Given two catalysts for the job of turning intermittent wind or solar energy into chemical fuels, scientists chose the material that gets the job done quickly and uses the least energy. A catalyst that quickly produces fuel but uses far more energy than it stores won't get the job. Scientists could measure the overpotential in water but not in other liquids, until Dr. Morris Bullock and Dr. John Roberts devised a quick, elegant technique. This work was done at the Center for Molecular Electrocatalysis, an Energy Frontier Research Center, funded by DOE's Basic Energy Sciences.
Scientists at the Center for Molecular Electrocatalysis demonstrated that matching the proton source's pKa to that of a nickel-based catalyst speeds the conversion of electricity to hydrogen bonds dramatically. Turning electricity into chemical bonds and vice versa is necessary to capture intermittent renewable energy as use-any-time fuel. The Center is an Energy Frontier Research Center, funded by DOE's Office of Basic Energy Sciences, and is led by Pacific Northwest National Laboratory.
Transformations Presents Catalysis and Sustainable Energy
The latest issue of Transformations shows the role of catalysts in making wind, solar and other sustainable energy sources a major part of the nation's energy landscape. Dr. Dan DuBois, Deputy Director of the Center for Molecular Electrocatalysis, shares the three principles involved in creating electrocatalysts, which drive the interconversion of electricity to energy stored in chemical bonds. Learn about this research and much more at the American Chemical Society symposium being held in his honor. Applied and fundamental scientists talk about the power of theory or computational chemistry to break chemistry bottlenecks and settle basic energy questions. Don't miss the latest video – featuring the Center's Dr. Monte Helm and Dr. Morris Bullock.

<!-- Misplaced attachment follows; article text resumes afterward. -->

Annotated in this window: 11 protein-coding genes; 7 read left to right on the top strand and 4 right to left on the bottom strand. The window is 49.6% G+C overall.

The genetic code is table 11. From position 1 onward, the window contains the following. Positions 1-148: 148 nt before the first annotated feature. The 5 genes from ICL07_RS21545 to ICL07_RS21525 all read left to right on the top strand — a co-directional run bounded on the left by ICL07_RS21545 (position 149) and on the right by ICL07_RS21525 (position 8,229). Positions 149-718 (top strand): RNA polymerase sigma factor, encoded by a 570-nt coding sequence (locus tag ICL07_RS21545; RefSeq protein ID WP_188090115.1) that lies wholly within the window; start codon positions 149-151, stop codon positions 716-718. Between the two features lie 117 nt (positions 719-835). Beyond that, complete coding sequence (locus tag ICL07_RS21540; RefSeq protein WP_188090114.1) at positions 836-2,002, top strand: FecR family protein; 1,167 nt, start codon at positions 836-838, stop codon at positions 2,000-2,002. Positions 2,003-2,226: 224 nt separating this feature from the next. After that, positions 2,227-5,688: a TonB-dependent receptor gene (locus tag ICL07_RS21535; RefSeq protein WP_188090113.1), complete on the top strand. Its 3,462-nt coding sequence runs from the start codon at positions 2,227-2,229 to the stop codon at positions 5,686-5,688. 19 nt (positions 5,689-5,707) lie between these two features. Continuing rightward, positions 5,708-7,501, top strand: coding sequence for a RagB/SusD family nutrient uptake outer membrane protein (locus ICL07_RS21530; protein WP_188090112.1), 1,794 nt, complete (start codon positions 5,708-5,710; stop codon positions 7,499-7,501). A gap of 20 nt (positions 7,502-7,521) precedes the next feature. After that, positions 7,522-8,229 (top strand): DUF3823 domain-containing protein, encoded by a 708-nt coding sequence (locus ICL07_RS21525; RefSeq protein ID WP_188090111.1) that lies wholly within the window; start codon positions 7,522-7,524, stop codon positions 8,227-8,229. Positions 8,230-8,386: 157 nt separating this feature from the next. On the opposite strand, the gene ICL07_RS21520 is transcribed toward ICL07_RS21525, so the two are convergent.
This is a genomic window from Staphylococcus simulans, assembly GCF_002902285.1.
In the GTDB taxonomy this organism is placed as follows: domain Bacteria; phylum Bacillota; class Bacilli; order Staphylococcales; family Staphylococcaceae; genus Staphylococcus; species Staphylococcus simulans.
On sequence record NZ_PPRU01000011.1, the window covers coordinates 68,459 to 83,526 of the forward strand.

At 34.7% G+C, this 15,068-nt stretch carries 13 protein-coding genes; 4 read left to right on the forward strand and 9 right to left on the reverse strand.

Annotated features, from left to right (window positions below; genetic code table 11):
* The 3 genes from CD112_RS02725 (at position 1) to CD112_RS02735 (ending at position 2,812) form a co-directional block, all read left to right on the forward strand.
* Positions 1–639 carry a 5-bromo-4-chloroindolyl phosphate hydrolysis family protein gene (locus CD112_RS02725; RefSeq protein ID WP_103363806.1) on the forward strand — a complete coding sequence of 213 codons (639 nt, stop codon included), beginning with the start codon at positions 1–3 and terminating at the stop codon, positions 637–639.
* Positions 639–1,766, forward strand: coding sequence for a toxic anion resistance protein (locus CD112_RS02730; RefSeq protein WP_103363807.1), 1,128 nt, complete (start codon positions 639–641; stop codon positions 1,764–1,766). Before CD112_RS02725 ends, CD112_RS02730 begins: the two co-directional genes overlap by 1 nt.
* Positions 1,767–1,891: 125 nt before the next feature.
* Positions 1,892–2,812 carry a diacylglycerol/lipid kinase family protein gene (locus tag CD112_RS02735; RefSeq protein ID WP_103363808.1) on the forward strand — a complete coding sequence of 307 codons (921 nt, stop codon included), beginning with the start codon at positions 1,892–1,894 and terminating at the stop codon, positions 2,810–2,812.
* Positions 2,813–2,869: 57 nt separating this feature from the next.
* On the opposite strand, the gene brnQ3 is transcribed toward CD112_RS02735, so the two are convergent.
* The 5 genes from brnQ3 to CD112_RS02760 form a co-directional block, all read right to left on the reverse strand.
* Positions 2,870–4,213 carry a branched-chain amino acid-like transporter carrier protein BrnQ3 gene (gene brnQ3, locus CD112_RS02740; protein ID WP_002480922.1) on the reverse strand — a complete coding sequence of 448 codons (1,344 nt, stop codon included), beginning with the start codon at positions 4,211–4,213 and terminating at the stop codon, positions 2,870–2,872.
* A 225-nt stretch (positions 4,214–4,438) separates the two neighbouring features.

Given his scientific successes and caring personality, the opportunities to speak at the 1.5-day symposium honoring the career of Dr. Dan DuBois, Pacific Northwest National Laboratory, filled quickly. The event honors DuBois American Chemical Society's Award in Inorganic Chemistry. Dr. Aaron Appel and Dr. Monte Helm at Pacific Northwest National Laboratory, along with Dr. Jenny Yang at the Joint Center for Artificial Photosynthesis, organized the symposium.
Scientists at Center for Molecular Electrocatalysis based at Pacific Northwest National Laboratory developed a fast and efficient iron-based catalyst that splits hydrogen gas to make electricity -- necessary to make fuel cells more economical.
By grafting features analogous to those in Mother Nature's catalysts onto a synthetic catalyst, scientists created a hydrogen production catalyst that is 40% faster than the unmodified catalyst. This study provides foundational information that could, one day, help design and synthesize the catalysts for hydrogen production for fuels, long-lasting electric car batteries, and energy storage from solar and wind farms.
Proton delivery and removal determines if a well-studied catalyst takes its highly productive form or twists into a less useful structure, according to scientists at the Center for Molecular Electrocatalysis, an Energy Frontier Research Center based at Pacific Northwest National Laboratory. The catalyst takes two protons and forms molecular hydrogen, or it can split the hydrogen. The team showed that the most productive isomer, endo/endo, has the key nitrogen-hydrogen bonds pushed close to the nickel center. If the catalyst is in the endo/endo form, the reaction occurs in a fraction of a second. If the catalyst is stuck in another form, the reaction takes days to complete.
Moving four relatively large protons to where they are needed is easier if you build a path, as is being done by scientists at the Center for Molecular Electrocatalysis. The research team has built two iron-based compounds that help protons move from the exterior to where they are needed. Once delivered, the protons bond with molecular oxygen and create water. In previous compounds, the protons often don't arrive in time or go to the wrong place, which leads to forming the unwanted byproduct hydrogen peroxide. The new compounds direct the protons in ways that help separate the two oxygen atoms in O2, and thereby drive the reaction to completion.